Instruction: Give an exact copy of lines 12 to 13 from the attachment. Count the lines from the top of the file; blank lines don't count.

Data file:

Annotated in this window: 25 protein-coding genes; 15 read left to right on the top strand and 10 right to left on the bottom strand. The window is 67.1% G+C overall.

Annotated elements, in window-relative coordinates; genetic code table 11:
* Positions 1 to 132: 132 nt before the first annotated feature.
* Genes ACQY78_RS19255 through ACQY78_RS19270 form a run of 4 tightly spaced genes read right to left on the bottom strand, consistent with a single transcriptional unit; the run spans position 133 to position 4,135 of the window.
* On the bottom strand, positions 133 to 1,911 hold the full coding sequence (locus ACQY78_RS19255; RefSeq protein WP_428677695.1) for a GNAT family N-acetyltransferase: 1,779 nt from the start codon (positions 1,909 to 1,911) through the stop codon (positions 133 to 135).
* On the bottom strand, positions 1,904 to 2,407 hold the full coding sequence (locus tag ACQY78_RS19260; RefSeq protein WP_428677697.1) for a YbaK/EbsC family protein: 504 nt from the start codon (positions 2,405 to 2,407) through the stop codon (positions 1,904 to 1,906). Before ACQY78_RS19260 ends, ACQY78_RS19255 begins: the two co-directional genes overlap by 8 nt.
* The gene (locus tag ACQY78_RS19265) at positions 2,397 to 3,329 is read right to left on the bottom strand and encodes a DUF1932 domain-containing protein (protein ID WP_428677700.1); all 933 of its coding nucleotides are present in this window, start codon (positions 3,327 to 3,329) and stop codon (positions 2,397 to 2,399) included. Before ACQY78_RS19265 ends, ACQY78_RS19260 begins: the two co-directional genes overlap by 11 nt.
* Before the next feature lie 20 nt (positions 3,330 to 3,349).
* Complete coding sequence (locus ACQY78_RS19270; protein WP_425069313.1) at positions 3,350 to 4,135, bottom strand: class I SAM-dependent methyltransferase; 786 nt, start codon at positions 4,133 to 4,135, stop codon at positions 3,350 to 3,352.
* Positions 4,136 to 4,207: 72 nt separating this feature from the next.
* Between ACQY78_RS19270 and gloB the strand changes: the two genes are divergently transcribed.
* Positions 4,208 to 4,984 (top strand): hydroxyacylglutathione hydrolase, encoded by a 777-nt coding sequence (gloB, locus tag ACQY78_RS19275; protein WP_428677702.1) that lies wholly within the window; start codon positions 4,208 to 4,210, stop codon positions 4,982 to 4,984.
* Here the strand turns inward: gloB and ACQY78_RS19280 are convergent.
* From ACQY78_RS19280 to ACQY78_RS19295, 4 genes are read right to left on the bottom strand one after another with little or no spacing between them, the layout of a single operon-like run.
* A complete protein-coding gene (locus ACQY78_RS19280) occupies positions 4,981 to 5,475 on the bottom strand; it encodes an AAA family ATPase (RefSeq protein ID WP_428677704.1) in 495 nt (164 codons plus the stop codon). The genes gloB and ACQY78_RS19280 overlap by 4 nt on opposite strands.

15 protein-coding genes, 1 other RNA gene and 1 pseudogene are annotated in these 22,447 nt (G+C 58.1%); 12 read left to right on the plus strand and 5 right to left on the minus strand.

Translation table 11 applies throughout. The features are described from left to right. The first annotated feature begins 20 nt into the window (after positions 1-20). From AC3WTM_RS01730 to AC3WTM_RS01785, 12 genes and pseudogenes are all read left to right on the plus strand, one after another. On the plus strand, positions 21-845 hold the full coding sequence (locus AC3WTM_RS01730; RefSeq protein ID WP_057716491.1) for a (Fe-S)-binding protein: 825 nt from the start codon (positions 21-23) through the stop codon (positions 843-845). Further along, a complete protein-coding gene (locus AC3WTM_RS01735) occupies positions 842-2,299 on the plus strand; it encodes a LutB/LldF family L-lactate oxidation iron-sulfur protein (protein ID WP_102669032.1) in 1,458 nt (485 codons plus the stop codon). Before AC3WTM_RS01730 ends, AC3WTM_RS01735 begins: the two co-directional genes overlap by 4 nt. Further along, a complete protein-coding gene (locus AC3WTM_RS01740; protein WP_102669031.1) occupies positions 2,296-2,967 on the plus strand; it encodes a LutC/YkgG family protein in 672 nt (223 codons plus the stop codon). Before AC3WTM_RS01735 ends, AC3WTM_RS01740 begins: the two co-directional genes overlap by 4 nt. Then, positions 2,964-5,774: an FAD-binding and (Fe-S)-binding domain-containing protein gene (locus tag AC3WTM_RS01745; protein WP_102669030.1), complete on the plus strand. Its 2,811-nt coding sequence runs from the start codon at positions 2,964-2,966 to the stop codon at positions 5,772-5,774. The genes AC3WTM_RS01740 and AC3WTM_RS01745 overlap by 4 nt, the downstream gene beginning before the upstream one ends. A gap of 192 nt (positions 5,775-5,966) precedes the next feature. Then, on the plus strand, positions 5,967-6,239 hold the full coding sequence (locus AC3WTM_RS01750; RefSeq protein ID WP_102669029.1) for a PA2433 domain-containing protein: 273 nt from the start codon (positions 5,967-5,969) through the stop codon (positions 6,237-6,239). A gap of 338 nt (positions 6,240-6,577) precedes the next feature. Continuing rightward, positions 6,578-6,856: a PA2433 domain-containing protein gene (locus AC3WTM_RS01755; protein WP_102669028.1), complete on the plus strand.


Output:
* Positions 4,208 to 4,984 (top strand): hydroxyacylglutathione hydrolase, encoded by a 777-nt coding sequence (gloB, locus tag ACQY78_RS19275; protein WP_428677702.1) that lies wholly within the window; start codon positions 4,208 to 4,210, stop codon positions 4,982 to 4,984.
* Here the strand turns inward: gloB and ACQY78_RS19280 are convergent.